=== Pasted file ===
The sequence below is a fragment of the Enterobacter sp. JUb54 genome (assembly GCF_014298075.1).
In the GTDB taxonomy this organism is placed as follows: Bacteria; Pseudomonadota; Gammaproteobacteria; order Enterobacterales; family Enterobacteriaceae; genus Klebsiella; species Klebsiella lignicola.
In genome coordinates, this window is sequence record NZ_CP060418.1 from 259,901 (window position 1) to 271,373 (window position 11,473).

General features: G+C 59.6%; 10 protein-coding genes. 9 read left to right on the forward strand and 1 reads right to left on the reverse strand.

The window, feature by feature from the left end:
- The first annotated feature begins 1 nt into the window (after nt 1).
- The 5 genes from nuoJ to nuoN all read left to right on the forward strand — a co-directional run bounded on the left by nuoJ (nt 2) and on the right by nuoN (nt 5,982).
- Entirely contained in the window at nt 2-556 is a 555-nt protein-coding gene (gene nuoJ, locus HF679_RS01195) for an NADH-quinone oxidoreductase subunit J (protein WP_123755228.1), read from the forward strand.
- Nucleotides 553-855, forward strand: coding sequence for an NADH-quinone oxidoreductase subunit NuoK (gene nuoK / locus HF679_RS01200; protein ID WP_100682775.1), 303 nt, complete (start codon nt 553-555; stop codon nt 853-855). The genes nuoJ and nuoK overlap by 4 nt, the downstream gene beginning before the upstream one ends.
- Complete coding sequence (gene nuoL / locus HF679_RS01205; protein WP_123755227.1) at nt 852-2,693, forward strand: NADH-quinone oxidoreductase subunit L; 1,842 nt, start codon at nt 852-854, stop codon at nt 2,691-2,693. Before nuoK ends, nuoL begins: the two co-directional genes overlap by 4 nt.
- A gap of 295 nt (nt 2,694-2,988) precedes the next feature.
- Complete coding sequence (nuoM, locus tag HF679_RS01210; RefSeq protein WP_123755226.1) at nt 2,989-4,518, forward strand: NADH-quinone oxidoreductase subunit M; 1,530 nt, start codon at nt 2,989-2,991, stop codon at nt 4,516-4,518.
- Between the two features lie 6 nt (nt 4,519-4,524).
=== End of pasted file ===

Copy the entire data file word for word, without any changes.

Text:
The sequence below is a fragment of the Enterobacter sp. JUb54 genome (assembly GCF_014298075.1).
In the GTDB taxonomy this organism is placed as follows: Bacteria; Pseudomonadota; Gammaproteobacteria; order Enterobacterales; family Enterobacteriaceae; genus Klebsiella; species Klebsiella lignicola.
In genome coordinates, this window is sequence record NZ_CP060418.1 from 259,901 (window position 1) to 271,373 (window position 11,473).

General features: G+C 59.6%; 10 protein-coding genes. 9 read left to right on the forward strand and 1 reads right to left on the reverse strand.

The window, feature by feature from the left end:
- The first annotated feature begins 1 nt into the window (after nt 1).
- The 5 genes from nuoJ to nuoN all read left to right on the forward strand — a co-directional run bounded on the left by nuoJ (nt 2) and on the right by nuoN (nt 5,982).
- Entirely contained in the window at nt 2-556 is a 555-nt protein-coding gene (gene nuoJ, locus HF679_RS01195) for an NADH-quinone oxidoreductase subunit J (protein WP_123755228.1), read from the forward strand.
- Nucleotides 553-855, forward strand: coding sequence for an NADH-quinone oxidoreductase subunit NuoK (gene nuoK / locus HF679_RS01200; protein ID WP_100682775.1), 303 nt, complete (start codon nt 553-555; stop codon nt 853-855). The genes nuoJ and nuoK overlap by 4 nt, the downstream gene beginning before the upstream one ends.
- Complete coding sequence (gene nuoL / locus HF679_RS01205; protein WP_123755227.1) at nt 852-2,693, forward strand: NADH-quinone oxidoreductase subunit L; 1,842 nt, start codon at nt 852-854, stop codon at nt 2,691-2,693. Before nuoK ends, nuoL begins: the two co-directional genes overlap by 4 nt.
- A gap of 295 nt (nt 2,694-2,988) precedes the next feature.
- Complete coding sequence (nuoM, locus tag HF679_RS01210; RefSeq protein WP_123755226.1) at nt 2,989-4,518, forward strand: NADH-quinone oxidoreductase subunit M; 1,530 nt, start codon at nt 2,989-2,991, stop codon at nt 4,516-4,518.
- Between the two features lie 6 nt (nt 4,519-4,524).